Conway Twitty born as Harold Lloyd Jenkins was a well known American country music singer back in the 1950s to 1990s. He spent 38 years in the country music industry. In the year 1971 to 1976, he received a string of Country Music Association awards for duets with Loretta Lynn. He was also inducted into the Country Music Hall of Fame and Rockabilly Hall of Fame.

Conway Twitty, Hello Darlin'

Via Conway Twitty’s Official Facebook Page

However, Twitty died in June 1993. He died due to abdominal aortic aneurysm. He may not be with us anymore but his remarkable songs and albums remain in our hearts. Today, we remember one of his classic hits, “Hello Darlin’.”

“Hello Darlin'”

It is a ballad song written and popularized by Conway Twitty. The song was produced by American record producer Owen Bradley under Decca Records.

Twitty’s song “Hello Darlin'” was released in March 1970 from his album, Hello Darlin. Upon the release of the song, it entered into country charts and has spent over 4 weeks on the chart. Furthermore, it became Twitty’s fourth number 1 song that entered into the Billboard Hot Country Singles chart. Billboard ranked this song as the number 1 most played song in the ’70s.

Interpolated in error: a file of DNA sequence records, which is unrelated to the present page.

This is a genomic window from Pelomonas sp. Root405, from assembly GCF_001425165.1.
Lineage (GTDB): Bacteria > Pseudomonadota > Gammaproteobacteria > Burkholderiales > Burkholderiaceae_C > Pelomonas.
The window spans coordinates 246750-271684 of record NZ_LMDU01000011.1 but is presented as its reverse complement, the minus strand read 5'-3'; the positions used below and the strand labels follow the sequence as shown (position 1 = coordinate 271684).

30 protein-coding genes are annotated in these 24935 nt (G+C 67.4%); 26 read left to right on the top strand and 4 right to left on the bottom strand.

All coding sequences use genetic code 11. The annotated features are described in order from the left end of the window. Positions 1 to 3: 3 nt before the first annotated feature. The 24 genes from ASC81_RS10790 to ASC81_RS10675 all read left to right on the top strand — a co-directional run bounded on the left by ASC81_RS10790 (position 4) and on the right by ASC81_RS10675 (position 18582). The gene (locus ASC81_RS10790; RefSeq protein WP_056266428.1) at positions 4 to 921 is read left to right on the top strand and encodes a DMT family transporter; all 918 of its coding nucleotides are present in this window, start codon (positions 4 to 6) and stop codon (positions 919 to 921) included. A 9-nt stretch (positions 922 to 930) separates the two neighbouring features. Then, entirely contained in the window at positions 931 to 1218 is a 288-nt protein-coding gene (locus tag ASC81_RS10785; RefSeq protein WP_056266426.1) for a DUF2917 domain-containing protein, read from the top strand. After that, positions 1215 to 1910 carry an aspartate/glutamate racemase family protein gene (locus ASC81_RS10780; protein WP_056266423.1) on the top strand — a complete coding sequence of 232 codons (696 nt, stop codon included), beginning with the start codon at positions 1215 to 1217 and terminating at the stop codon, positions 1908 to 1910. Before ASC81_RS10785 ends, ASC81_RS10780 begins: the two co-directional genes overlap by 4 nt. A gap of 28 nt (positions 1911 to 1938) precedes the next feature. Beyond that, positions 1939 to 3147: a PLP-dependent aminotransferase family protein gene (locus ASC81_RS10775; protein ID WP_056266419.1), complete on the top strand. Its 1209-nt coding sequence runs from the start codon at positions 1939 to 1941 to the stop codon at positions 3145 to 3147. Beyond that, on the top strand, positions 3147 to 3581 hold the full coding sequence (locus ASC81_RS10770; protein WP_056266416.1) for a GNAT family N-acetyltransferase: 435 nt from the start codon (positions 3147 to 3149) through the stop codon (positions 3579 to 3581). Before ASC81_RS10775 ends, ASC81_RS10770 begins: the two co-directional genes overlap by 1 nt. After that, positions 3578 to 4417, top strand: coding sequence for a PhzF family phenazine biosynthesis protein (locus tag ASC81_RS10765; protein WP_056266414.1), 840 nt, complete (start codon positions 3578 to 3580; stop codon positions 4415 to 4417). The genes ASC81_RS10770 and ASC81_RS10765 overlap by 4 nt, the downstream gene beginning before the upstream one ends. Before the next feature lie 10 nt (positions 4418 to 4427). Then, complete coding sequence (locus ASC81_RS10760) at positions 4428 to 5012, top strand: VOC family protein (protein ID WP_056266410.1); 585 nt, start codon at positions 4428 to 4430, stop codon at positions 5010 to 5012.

“Hello Darlin'” was Twitty’s signature song.

After Twitty’s death, some country artists had recorded it. These include George Jones, Lynn Anderson, Bobby Bare, Wanda Jackson, Charlie Rich, and Scotty McCreery. Their versions of the song made the song more popular.

About the Song

Sometimes love begins with a simple hello and ends up with a simple goodbye. Love seems to be perfect at the very start of it. The words ‘I love you’ from our beloved will always brighten up our day. However, is love really based on how many times we say the words I love you?

Conway Twitty, Hello Darlin

And if you should ever
Find it in your heart
To forgive me
 Comeback darlin’
I’ll be waiting for you

Every relationship has its own pros and cons. Remember, there is no perfect relationship. Every good thing takes time. If ever you endure difficulties and have hurt someone, learn to lower your pride. Remember, it is better to save the relationship rather than the problem.

Here’s Conway Twitty’s Song “Hello Darlin’:”